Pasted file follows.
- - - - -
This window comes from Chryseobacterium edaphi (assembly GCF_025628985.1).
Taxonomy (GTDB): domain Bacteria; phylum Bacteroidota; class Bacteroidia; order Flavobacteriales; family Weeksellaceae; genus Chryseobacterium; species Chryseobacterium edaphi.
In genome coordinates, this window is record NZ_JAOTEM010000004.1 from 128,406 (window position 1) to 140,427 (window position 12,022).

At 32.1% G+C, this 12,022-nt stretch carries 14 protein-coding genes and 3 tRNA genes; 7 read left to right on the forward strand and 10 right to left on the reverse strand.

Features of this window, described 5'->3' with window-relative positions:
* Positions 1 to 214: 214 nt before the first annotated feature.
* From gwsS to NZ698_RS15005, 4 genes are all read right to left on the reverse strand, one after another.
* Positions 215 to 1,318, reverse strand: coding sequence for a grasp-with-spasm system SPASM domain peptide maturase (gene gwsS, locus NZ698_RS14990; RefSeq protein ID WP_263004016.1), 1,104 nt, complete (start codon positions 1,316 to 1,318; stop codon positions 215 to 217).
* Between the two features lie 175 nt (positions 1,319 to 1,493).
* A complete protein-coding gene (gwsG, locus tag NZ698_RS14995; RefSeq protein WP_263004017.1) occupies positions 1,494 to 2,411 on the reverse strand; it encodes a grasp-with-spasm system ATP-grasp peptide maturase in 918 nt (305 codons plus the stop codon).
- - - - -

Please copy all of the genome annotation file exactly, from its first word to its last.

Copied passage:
This window comes from Chryseobacterium edaphi (assembly GCF_025628985.1).
Taxonomy (GTDB): domain Bacteria; phylum Bacteroidota; class Bacteroidia; order Flavobacteriales; family Weeksellaceae; genus Chryseobacterium; species Chryseobacterium edaphi.
In genome coordinates, this window is record NZ_JAOTEM010000004.1 from 128,406 (window position 1) to 140,427 (window position 12,022).

At 32.1% G+C, this 12,022-nt stretch carries 14 protein-coding genes and 3 tRNA genes; 7 read left to right on the forward strand and 10 right to left on the reverse strand.

Features of this window, described 5'->3' with window-relative positions:
* Positions 1 to 214: 214 nt before the first annotated feature.
* From gwsS to NZ698_RS15005, 4 genes are all read right to left on the reverse strand, one after another.
* Positions 215 to 1,318, reverse strand: coding sequence for a grasp-with-spasm system SPASM domain peptide maturase (gene gwsS, locus NZ698_RS14990; RefSeq protein ID WP_263004016.1), 1,104 nt, complete (start codon positions 1,316 to 1,318; stop codon positions 215 to 217).
* Between the two features lie 175 nt (positions 1,319 to 1,493).
* A complete protein-coding gene (gwsG, locus tag NZ698_RS14995; RefSeq protein WP_263004017.1) occupies positions 1,494 to 2,411 on the reverse strand; it encodes a grasp-with-spasm system ATP-grasp peptide maturase in 918 nt (305 codons plus the stop codon).